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Photo: N/A, License: N/A, Created: 2018:12:01 11:19:20

As a momento, the state police provided Breana with a plaque reflecting her father’s enlistment in the unit.

Photo: N/A, License: N/A

Captain Jonathan G. Nederostek thanked Miller for her family’s legacy of service.

Around two dozen State troopers and other law enforcement honored the memory of one of their own Saturday morning when they attended the swearing in of Trooper Joshua Miller’s daughter into the U.S. Army.

Breana Miller, 22, had told her recruiting officer she wanted the swearing-in service to be near her father, whose remains have been in the Lacey Street Cemetery, west of Laceyville, in Wyoming County, since the late spring of 2009 when Miller died from gunshot wounds he received following a high-speed chase and a shootout in Monroe County.

Captain Jonathan G. Nederostek of the State Police’s Troop P (with barracks in the borough of Wyoming, Luzerne County) which covers Wyoming, Bradford, and Sullivan, and the northern part of Luzerne County, spoke briefly, about the honor and integrity which was synonymous with Trooper Miller’s life.

“It was quite a legacy, and we honor her commitment to also serve beyond herself,” Nederostek said.

The troop commander presented Miller with a plaque revealing her father’s original enlistment as a state trooper.

While Army Captain Dawson Quenneville, the Wilkes-Barre company commander, issued an oath Miller swore to uphold, law enforcement members stood erect and saluted both their fallen comrade and the younger Miller.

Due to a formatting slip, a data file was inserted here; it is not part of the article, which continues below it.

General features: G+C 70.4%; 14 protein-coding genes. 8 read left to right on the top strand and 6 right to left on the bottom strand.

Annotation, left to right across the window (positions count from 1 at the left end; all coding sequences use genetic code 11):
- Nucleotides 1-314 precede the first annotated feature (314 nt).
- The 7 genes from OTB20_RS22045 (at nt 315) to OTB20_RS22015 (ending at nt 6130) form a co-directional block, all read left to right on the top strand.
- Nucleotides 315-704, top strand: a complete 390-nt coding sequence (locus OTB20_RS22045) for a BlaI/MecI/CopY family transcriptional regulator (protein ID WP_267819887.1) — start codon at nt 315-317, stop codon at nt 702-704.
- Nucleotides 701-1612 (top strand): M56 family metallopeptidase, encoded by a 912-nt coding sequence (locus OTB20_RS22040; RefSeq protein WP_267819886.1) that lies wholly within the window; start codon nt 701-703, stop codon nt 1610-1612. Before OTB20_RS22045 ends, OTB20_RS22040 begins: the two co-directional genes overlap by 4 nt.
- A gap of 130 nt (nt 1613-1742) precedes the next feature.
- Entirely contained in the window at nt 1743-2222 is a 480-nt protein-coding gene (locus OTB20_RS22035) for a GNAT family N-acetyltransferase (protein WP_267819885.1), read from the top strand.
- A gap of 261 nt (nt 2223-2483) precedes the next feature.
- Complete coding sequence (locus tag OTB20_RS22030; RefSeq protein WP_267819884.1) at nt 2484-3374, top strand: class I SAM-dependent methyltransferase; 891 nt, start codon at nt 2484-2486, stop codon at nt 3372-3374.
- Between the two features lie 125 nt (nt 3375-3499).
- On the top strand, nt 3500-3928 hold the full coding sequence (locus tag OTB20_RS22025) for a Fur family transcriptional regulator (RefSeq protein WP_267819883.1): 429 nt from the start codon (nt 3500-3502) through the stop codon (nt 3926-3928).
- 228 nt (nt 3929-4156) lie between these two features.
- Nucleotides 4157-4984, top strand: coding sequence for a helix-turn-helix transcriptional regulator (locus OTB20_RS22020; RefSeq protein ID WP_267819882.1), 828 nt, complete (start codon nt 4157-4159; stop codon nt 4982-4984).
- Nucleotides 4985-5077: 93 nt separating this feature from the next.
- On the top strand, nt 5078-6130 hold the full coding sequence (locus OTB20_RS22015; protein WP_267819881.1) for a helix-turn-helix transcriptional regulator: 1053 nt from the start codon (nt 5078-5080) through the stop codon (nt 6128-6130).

After the swearing-in, the law enforcement personnel individually acknowledged her with a salute and some also provided a hug.

She said her mom and sisters couldn’t thank them enough for “being like family to us when we needed it.”

Staff Sgt. James Pettis of the Wilkes-Barre Recruitment Center said after the service that Miller had studied a program in operating room management at Penn States’s Pennsylvania College of Technology in Williamsport, and will, in fact, be doing that kind of work in the Army.

“It was a great match,” he said.

Miller’s dad was a Marine, and Pettis said she had contemplated going into that service branch, “but the Army was frankly a better fit with her studies.”

At the time of his death, Trooper Miller was assigned to the Troop N barracks in Swiftwater.

Prior to joining the state police, Miller had served as a Tunkhannock Borough police officer from 1998 to 2002.

David Ide, Miller’s former borough police chief who was at the Saturday service but is now serving as Wyoming County Chief Detective, said, “You would never meet a finer policeman than Miller and I’m thrilled his daughter was also committed to service.”

Ide noted that next Saturday, Dec. 8, local law enforcement was planning a comedy night fund-raising benefit for the elder Miller’s family.

If you are interested in supporting it, Detective Ide said to call the
Wyoming County District Attorney’s office at 570-836-4681.